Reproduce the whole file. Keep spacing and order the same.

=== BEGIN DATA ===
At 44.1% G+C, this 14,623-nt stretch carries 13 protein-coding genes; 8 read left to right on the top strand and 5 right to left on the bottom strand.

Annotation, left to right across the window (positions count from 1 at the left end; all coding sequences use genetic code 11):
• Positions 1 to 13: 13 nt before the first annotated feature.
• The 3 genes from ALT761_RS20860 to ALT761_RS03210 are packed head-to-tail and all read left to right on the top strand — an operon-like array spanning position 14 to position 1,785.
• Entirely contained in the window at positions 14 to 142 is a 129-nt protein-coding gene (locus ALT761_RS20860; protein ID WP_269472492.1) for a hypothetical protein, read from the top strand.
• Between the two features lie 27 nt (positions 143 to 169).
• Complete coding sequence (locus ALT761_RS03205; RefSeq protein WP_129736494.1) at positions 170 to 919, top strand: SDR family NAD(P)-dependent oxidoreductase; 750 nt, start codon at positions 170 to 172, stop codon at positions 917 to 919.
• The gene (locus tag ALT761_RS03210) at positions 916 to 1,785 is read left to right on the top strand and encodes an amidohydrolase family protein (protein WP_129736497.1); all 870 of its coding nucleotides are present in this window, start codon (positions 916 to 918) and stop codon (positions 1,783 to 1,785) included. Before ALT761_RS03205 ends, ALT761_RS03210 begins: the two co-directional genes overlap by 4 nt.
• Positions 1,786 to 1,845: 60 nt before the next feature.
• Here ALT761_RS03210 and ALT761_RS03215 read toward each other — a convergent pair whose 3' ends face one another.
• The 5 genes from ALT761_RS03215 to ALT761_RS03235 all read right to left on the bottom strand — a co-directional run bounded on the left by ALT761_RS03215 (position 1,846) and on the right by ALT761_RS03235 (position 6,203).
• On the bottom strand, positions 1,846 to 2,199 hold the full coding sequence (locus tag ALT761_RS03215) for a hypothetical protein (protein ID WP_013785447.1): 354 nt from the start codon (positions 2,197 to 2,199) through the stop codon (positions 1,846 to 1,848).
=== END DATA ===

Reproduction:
At 44.1% G+C, this 14,623-nt stretch carries 13 protein-coding genes; 8 read left to right on the top strand and 5 right to left on the bottom strand.

Annotation, left to right across the window (positions count from 1 at the left end; all coding sequences use genetic code 11):
• Positions 1 to 13: 13 nt before the first annotated feature.
• The 3 genes from ALT761_RS20860 to ALT761_RS03210 are packed head-to-tail and all read left to right on the top strand — an operon-like array spanning position 14 to position 1,785.
• Entirely contained in the window at positions 14 to 142 is a 129-nt protein-coding gene (locus ALT761_RS20860; protein ID WP_269472492.1) for a hypothetical protein, read from the top strand.
• Between the two features lie 27 nt (positions 143 to 169).
• Complete coding sequence (locus ALT761_RS03205; RefSeq protein WP_129736494.1) at positions 170 to 919, top strand: SDR family NAD(P)-dependent oxidoreductase; 750 nt, start codon at positions 170 to 172, stop codon at positions 917 to 919.
• The gene (locus tag ALT761_RS03210) at positions 916 to 1,785 is read left to right on the top strand and encodes an amidohydrolase family protein (protein WP_129736497.1); all 870 of its coding nucleotides are present in this window, start codon (positions 916 to 918) and stop codon (positions 1,783 to 1,785) included. Before ALT761_RS03205 ends, ALT761_RS03210 begins: the two co-directional genes overlap by 4 nt.
• Positions 1,786 to 1,845: 60 nt before the next feature.
• Here ALT761_RS03210 and ALT761_RS03215 read toward each other — a convergent pair whose 3' ends face one another.
• The 5 genes from ALT761_RS03215 to ALT761_RS03235 all read right to left on the bottom strand — a co-directional run bounded on the left by ALT761_RS03215 (position 1,846) and on the right by ALT761_RS03235 (position 6,203).
• On the bottom strand, positions 1,846 to 2,199 hold the full coding sequence (locus tag ALT761_RS03215) for a hypothetical protein (protein ID WP_013785447.1): 354 nt from the start codon (positions 2,197 to 2,199) through the stop codon (positions 1,846 to 1,848).